York Racecourse, situated on the Knavesmire southwest of the city centre, is considered one of the finest racecourses in the whole of Europe, and certainly one of the most heard of within the sporting industry. North Yorkshire was known as the “heart of modern horseracing”, and attracts over 100,000 visitors a year.
Over the 18th Century, horseracing became increasingly popular, and grew into a social event, with people flocking from all over the country to watch the horses run. The atmosphere was electric, and crowds of people would gather to watch the side shows including cock fights, gypsy singers and public executions. Some of the early race meetings were timed to coincide with the York Assizes which were periodic criminal courts held around England until 1972. This is where the most serious cases would be heard, and the outcome of execution was often called for. The local County Court hearings were held 4 times a year, and anyone convicted of a capital offence was ordered to be executed soon after. Timing the race meetings with the court hearings allowed for additional entertainment at the racecourse, and the gallows had been sited on the Knavesmire since 1379, in full view of the race goers.
Originally the racecourse was established at Clifton Ings, a place prone to flooding from the Ouse. A lot of work was done to improve the ongoing drainage issue on the Ings, however it became too much and the Corporation had to seek an alternative location. In 1730 the racecourse was relocated to the Knavesmire. It wasn’t all plain sailing on the new site though, and the course often became waterlogged. Due to flooding, no permanent buildings were erected on the Knavesmire until York Architect, John Carr, designed and built the very first Grandstand in 1754. Apparently, the Grandstand was financed by 250 people who each paid 5 guineas towards the project. A guinea was considered a more gentlemanly amount than £1, and you would pay tradesman, such as a carpenter, in pounds, but gentlemen, such as an artist, in guineas. Everyone who donated money to the fund was entitled to use the stand until the site’s lease ran out, and each patron was given a brass token bearing their name and an image of the stand engraved onto it. This evolved to what we now know as the County Stand Badge.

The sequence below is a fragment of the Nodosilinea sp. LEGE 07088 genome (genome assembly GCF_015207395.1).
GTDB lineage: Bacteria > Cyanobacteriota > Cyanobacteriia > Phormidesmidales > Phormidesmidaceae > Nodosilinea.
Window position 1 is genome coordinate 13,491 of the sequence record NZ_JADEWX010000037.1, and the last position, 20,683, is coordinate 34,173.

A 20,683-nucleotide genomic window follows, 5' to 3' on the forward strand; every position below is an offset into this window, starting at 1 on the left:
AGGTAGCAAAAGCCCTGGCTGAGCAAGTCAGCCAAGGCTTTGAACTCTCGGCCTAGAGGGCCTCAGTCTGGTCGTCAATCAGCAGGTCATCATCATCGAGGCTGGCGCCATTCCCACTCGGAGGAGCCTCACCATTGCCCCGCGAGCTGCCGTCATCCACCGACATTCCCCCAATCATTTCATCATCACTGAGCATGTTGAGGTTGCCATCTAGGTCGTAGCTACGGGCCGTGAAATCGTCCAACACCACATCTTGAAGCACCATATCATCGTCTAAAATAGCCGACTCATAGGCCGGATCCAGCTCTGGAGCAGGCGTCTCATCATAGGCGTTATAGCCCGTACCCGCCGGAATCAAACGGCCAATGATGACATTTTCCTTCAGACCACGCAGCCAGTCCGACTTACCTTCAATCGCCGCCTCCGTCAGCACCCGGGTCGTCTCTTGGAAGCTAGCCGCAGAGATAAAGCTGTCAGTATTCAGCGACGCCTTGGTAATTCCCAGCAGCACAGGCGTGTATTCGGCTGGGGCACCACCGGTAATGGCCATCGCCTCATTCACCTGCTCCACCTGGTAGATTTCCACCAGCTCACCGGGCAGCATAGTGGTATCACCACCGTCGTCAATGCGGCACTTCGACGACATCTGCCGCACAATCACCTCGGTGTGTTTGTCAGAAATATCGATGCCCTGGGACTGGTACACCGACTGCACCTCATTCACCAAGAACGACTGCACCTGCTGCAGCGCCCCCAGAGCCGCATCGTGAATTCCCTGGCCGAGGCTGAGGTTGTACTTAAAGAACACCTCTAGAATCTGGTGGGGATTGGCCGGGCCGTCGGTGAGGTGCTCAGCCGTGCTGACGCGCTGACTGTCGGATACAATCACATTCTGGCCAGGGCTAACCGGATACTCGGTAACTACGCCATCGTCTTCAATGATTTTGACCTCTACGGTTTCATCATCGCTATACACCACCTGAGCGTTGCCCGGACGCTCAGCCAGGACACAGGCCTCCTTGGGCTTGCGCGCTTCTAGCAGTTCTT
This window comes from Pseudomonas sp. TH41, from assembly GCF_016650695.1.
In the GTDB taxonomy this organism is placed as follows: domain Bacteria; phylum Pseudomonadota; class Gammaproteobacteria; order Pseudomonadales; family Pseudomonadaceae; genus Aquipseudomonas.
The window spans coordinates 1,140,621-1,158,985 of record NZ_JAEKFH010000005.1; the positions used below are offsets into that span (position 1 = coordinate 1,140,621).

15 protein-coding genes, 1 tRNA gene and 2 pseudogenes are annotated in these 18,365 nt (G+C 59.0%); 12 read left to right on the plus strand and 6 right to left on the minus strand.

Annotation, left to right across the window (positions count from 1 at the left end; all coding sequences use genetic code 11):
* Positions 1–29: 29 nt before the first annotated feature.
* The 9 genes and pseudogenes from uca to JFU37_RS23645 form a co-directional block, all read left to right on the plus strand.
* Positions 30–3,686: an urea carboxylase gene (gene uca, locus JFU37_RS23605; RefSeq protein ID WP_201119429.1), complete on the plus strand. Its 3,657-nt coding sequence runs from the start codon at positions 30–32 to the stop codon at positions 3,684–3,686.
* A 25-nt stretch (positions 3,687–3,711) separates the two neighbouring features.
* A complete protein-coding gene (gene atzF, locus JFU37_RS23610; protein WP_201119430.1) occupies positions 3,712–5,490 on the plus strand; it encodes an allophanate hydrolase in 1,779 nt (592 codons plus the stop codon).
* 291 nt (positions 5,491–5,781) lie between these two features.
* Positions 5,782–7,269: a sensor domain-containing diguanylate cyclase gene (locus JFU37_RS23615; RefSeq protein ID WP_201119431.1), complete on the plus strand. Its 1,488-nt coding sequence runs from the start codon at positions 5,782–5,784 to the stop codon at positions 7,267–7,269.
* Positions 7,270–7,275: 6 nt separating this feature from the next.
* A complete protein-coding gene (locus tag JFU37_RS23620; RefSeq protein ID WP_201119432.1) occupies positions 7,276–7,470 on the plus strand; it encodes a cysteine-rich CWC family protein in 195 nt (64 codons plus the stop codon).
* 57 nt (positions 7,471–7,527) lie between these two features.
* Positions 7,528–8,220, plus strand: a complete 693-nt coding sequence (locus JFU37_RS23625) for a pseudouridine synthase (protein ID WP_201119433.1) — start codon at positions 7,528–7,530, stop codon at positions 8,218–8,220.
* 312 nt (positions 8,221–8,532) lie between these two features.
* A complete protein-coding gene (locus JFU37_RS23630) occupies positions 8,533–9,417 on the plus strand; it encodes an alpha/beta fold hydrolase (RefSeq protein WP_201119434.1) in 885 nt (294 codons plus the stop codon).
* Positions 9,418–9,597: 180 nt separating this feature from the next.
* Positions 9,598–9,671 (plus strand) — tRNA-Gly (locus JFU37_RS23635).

During the late 18th and early 19th Centuries, the term “Freeman” became increasingly common within the city. A Freeman was a former serf, described as an “agricultural labourer bound under the feudal system to work on his lord’s estate, who had been made free and granted the right to work for himself rather than for a feudal master”. During this time, areas of grazing land were allotted to the Freemen, which were areas of the city, enclosed and allocated according to area. These became ‘Strays’, and the Knavesmire was captured into one of these areas. Each Freeman had the right to graze one or two cows on the appropriate strays, and about 500 cows and 200 horses were reportedly depastured in all of the strays around the city in 1835.
The 1840’s brought the introduction of 2 important races, the Ebor Handicap and the Gimcrack Stakes, both of which were the basis for the course’s success today. Today, the racecourse typically holds 15 days of horseracing throughout the year, and York saw its last meeting of 2011 last weekend with the October Finale Meeting. The Knavesmire is still home to the famous Ebor Festival Meeting held in August, which is the biggest meeting of the year for York. The meeting, first held in 1843, is one of the richest in the north of England and offers total prize money of £2.7m. The festival is usually held mid-week but organisers this year moved the event to include a Saturday. Organisers said they were “delighted” that 93,316 people attended the meeting, and Ladies Day, which took place on Thursday, was the best attended day, with more than 28,000 people heading to the course.
The track won the Racecourse of the Year title in 2003 and came out on top in The Times newspaper survey of all Britain’s racecourses. In June 2005 York Racecourse held Royal Ascot, due to Ascot Racecourse being closed for its £185 million redevelopment, which saw the arrival of the Queen and her Royal party.
The races are still an event as popular as it was when the sport first surfaced in York. The tradition can be traced back as far as the Roman times, and there are records of gatherings in various open spaces around the city, including Acomb Moor, forests surrounding the city, and even the frozen River Ouse. A tradition that remains strong, attracting hundreds of thousands of people to York annually, for an excellent day out.